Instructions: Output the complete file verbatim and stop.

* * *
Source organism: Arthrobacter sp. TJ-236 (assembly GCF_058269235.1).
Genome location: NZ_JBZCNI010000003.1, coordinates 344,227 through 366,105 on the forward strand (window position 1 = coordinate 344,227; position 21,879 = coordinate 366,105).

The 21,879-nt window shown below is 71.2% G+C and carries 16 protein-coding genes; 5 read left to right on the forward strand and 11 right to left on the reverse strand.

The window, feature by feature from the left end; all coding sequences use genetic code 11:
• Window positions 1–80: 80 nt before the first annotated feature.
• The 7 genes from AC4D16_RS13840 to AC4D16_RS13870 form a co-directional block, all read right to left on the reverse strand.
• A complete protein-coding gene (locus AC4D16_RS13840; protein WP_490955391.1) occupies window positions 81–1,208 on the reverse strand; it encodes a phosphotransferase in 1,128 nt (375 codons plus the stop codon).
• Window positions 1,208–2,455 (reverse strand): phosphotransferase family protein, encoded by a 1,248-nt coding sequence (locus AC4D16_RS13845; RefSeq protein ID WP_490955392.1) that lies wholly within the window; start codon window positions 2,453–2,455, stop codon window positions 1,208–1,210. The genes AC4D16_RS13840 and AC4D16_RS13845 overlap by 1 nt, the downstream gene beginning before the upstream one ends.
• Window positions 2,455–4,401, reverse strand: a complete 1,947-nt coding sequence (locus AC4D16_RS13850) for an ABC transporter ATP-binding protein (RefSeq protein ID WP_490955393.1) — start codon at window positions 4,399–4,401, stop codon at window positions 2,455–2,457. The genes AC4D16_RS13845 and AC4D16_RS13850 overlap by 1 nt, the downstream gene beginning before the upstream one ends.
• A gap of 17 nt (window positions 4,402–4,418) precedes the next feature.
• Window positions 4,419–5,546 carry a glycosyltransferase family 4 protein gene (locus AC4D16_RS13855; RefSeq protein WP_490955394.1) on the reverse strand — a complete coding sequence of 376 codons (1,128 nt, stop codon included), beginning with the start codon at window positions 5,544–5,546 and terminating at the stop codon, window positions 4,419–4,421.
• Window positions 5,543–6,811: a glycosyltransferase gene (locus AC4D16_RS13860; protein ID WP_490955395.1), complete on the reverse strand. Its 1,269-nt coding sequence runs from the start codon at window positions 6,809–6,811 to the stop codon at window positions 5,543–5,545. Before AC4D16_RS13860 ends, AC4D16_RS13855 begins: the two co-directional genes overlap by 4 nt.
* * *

Source organism: Arthrobacter sp. TJ-236 (assembly GCF_058269235.1).
Genome location: NZ_JBZCNI010000003.1, coordinates 344,227 through 366,105 on the forward strand (window position 1 = coordinate 344,227; position 21,879 = coordinate 366,105).

The 21,879-nt window shown below is 71.2% G+C and carries 16 protein-coding genes; 5 read left to right on the forward strand and 11 right to left on the reverse strand.

The window, feature by feature from the left end; all coding sequences use genetic code 11:
• Window positions 1–80: 80 nt before the first annotated feature.
• The 7 genes from AC4D16_RS13840 to AC4D16_RS13870 form a co-directional block, all read right to left on the reverse strand.
• A complete protein-coding gene (locus AC4D16_RS13840; protein WP_490955391.1) occupies window positions 81–1,208 on the reverse strand; it encodes a phosphotransferase in 1,128 nt (375 codons plus the stop codon).
• Window positions 1,208–2,455 (reverse strand): phosphotransferase family protein, encoded by a 1,248-nt coding sequence (locus AC4D16_RS13845; RefSeq protein ID WP_490955392.1) that lies wholly within the window; start codon window positions 2,453–2,455, stop codon window positions 1,208–1,210. The genes AC4D16_RS13840 and AC4D16_RS13845 overlap by 1 nt, the downstream gene beginning before the upstream one ends.
• Window positions 2,455–4,401, reverse strand: a complete 1,947-nt coding sequence (locus AC4D16_RS13850) for an ABC transporter ATP-binding protein (RefSeq protein ID WP_490955393.1) — start codon at window positions 4,399–4,401, stop codon at window positions 2,455–2,457. The genes AC4D16_RS13845 and AC4D16_RS13850 overlap by 1 nt, the downstream gene beginning before the upstream one ends.
• A gap of 17 nt (window positions 4,402–4,418) precedes the next feature.
• Window positions 4,419–5,546 carry a glycosyltransferase family 4 protein gene (locus AC4D16_RS13855; RefSeq protein WP_490955394.1) on the reverse strand — a complete coding sequence of 376 codons (1,128 nt, stop codon included), beginning with the start codon at window positions 5,544–5,546 and terminating at the stop codon, window positions 4,419–4,421.
• Window positions 5,543–6,811: a glycosyltransferase gene (locus AC4D16_RS13860; protein ID WP_490955395.1), complete on the reverse strand. Its 1,269-nt coding sequence runs from the start codon at window positions 6,809–6,811 to the stop codon at window positions 5,543–5,545. Before AC4D16_RS13860 ends, AC4D16_RS13855 begins: the two co-directional genes overlap by 4 nt.